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Daily Updates: August 2001
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 Daily Updates: September 2001
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partlycloudy weather
Partly Cloudy
72°F (22.2°C)
Latitude: 00 deg 28'N
Longitude: 91 deg 21’W
Wind Direction: S
Wind Speed: 22 Knots
Sea State 4
Swell(s) Height: 3-6 Foot
Sea Temperature: 74°F (23.3°C)
Barometric Pressure: 1014.2 MB
Visibility: 12 Nautical Miles

what's to eat today?

Fresh fruits
Cinnamon rolls
Egg croissant sandwiches
Bacon, ham and sausage
(Dried cereal is always available in the pantry) OJ in a bucket

Fresh salad
Beer-battered Cod
Fried shrimp and calamari
French fries
Rice Krispies treats

Fresh salad
Dan Fornari’s Italian pasta dinner
Spicy marinara sauce
Spinach pesto sauce
Sausage and vegetables sauce
Fresh bread
Chocolate mousse and sponge cake



A Glowing Ocean
September 7, 2001
by Christina Reed

At night, on the side of the bow away from the moon, we can look over the edge of the ship’s rails and see something magical. The dark ocean, cut by the bow of the ship, suddenly turns sparkly blue-green and the wake glows as if filled with millions of fire flies.

We are churning the ocean and disturbing thousands of microscopic organisms, called plankton, which live near the ocean surface. The cold, deep Humboldt Current water, upwelling around the Galápagos, fills the upper ocean with plankton.

When disturbed, some plankton emit light or bioluminescence. “Bio” is another word for life and “luminescence” means light. “Bioluminescence is always such a treat to see,” Kate Buckman says.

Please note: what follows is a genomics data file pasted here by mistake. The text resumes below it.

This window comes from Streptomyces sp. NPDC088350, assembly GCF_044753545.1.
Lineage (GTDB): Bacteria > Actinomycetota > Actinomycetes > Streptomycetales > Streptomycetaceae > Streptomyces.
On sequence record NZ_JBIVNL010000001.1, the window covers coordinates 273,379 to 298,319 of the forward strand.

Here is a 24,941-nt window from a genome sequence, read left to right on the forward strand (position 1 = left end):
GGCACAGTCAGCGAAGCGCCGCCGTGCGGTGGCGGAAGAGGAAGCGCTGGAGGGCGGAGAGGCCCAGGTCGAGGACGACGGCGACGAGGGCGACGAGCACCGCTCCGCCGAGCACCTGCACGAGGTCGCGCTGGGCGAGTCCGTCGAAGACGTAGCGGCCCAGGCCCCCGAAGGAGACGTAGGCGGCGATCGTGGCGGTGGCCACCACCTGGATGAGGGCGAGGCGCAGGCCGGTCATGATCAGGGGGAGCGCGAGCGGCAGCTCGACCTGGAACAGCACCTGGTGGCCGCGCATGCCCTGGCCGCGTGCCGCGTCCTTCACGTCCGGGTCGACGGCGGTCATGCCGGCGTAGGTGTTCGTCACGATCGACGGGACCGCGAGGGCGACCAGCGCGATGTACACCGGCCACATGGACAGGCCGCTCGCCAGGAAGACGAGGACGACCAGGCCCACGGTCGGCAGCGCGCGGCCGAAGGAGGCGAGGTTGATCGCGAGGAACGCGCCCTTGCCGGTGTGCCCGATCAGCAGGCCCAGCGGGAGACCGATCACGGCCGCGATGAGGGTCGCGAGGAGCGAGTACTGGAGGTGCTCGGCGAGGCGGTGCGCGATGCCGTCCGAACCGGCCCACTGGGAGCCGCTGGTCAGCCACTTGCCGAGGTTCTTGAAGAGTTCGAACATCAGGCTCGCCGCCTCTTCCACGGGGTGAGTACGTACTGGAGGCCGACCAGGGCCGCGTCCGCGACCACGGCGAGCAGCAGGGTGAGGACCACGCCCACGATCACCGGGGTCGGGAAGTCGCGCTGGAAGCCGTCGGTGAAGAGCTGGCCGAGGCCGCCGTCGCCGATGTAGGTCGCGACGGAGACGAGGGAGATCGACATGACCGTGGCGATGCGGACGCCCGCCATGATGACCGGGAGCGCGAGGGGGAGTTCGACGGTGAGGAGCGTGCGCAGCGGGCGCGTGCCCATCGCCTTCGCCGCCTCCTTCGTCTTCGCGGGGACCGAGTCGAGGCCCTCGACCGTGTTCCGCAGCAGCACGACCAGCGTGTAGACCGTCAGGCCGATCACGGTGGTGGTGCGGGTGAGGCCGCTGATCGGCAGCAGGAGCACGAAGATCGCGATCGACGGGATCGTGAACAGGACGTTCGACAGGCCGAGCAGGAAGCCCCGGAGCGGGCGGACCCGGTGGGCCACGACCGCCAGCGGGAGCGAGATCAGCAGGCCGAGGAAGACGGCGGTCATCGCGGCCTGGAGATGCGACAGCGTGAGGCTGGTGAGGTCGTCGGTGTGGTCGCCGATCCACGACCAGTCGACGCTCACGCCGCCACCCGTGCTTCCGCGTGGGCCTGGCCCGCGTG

Bioluminescence occurs in many different types of marine animals and in invertebrates on land. For example fire fly species have unique signals they flash to identify their mates. But mammals, reptiles, birds and amphibians lack this glow-in-the-dark capability.

For fish and animals living in the deep-sea, light can attract prey. It may also be useful for communication. But how this light process works in each species and why it is important remains a mystery for scientists to solve. Bioluminescence results from oxidation of special types of organic compounds. But, because deep-sea animals are hard to observe and study, not much is known about this process.

“Deep sea biologists have many theories,” Kate says. “If a predator is chasing an animal that starts glowing brightly, the predator may be distracted. Many kinds of jelly fish under attack will release a bioluminescent tentacle as a trick, leaving the rest of the jelly to escape.”

In Antarctica, when the weather is calm, some single-celled organisms travel in caravans on the surface of the ocean. “We saw a trail of plankton on the water and passed right through the middle of them,” Eric Wakeman says. “On either side of the ship, waves of plankton as far as we could see on the horizon were glowing.”

As Revelle steams on through the night, surveying the seafloor, we are treated to our own private light show on the surface.

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